With the U.S. Supreme Court’s recent decision in the case of Burwell v. Hobby Lobby Stores, some members of the U.S. Senate attempted to bring a bill to the floor of the Senate this week for a vote that would require employers who provide health insurance to their employees to pay for coverage for contraceptives, including abortifacient drugs and devices. Fortunately this attempted end-run around Hobby Lobby fell flat.
Senate Bill 2578-Protect Women’s Health From Corporate Interference was introduced on July 9 and signed by 43 members of the U.S. Senate, including North Carolina Senator Kay Hagan (D), just a week after the U.S. Supreme Court issued its landmark Hobby Lobby decision. In that case, the High Court determined that the federal Religious Freedom Restoration Act (RFRA) protected the owners of “closely held corporations” from being forced by the Affordable Care Act, or Obamacare, to pay for contraceptives, including abortion-inducing drugs, in their employee health plans if doing so would violate their sincerely held religious beliefs. The owners of Hobby Lobby Stores, Conestoga Wood Specialties, and Mardel (a Christian bookstore chain) successfully challenged the contraception mandate in Obamacare.
According to the primary sponsor of S. 2578, Sen. Patty Murray (D-WA), the bill was an attempt to “restore the contraceptive coverage requirement guaranteed by the Affordable Care Act put in jeopardy by the recent misguided Supreme Court decision in Hobby Lobby…” In order to accomplish this end, the bill would have mandated that all employers who provide group health coverage for their employees “shall not deny coverage of a specific health care item or service with respect to such employees (or dependents) where the coverage of such item or service is required under any provision of Federal law or the regulations promulgated thereunder.”
Such a mandate flies in the face of the religious liberty rights protected by the Religious Freedom Restoration Act and upheld by the U.S. Supreme Court in its Hobby Lobby decision.
On July 16, members of the U.S. Senate, led by Sen. Murray, attempted a procedural move that would have allowed the bill to come directly to the Senate floor for a vote. Fortunately, this “cloture” motion failed by four votes. Sen. Hagan voted for cloture, while North Carolina Senator Richard Burr (R) voted against cloture. Disturbingly, according to a Baptist Press report, seven senators who originally voted for RFRA in 1993 were among the 56 senators to vote for cloture on S. 2578.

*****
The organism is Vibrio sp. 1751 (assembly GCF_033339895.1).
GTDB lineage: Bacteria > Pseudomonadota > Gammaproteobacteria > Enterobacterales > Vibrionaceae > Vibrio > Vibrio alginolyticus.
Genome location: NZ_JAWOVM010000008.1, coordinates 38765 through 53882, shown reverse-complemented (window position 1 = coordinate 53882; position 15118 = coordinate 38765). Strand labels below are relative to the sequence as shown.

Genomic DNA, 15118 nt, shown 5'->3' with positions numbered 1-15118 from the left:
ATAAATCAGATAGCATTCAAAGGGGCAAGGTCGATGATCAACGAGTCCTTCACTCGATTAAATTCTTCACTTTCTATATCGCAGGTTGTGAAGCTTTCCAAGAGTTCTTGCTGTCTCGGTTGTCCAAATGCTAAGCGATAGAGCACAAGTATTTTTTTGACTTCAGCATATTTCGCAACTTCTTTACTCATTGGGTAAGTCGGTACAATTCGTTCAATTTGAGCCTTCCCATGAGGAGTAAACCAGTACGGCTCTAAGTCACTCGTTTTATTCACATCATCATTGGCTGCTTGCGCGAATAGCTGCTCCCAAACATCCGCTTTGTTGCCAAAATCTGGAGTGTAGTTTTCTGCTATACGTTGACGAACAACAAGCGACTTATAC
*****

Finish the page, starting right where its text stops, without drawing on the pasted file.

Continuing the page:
During a speech about the bill on the Senate floor on July 15, Senator Orrin Hatch, one of the lead authors of RFRA, warned that S. 2578 “would turn the clock back, requiring that federal laws and regulations ignore rather than respect religious freedom.” Sen. Hatch continued, “This is the first time in American history that Congress will consider a bill intended to diminish the protection for the religious liberty of all Americans. It is part of a broader campaign to demonize religious freedom as the enemy, as an obstacle to certain political goals.”
“While the outcome of today’s vote is a relief, it is sobering to think that more than half the members of the U.S. Senate, sworn to uphold the laws and Constitution of the United States, would vote for a bill whose purpose is to reduce the religious freedom of their fellow Americans,” U.S. Conference of Catholic Bishops Director of Government Relations Jayd Henricks said in a July 16 statement.
Alliance Defending Freedom attorney Casey Mattox noted that, “It has been 20 years-one generation- since Congress passed the Religious Freedom Restoration Act, and many of its sponsors have already turned their backs on our first freedom.” According to Mattox, while Americans should be thankful for the failure of the Senate bill, it represents “a reminder of the need to stand vigilant in defense of our God-given freedoms against those who would seek to take them away.”
While the failure of S. 2578 is good news, this effort clearly highlights the growing hostility toward religious liberty in our nation and against citizens who are determined to live out their faith in both the private and public spheres.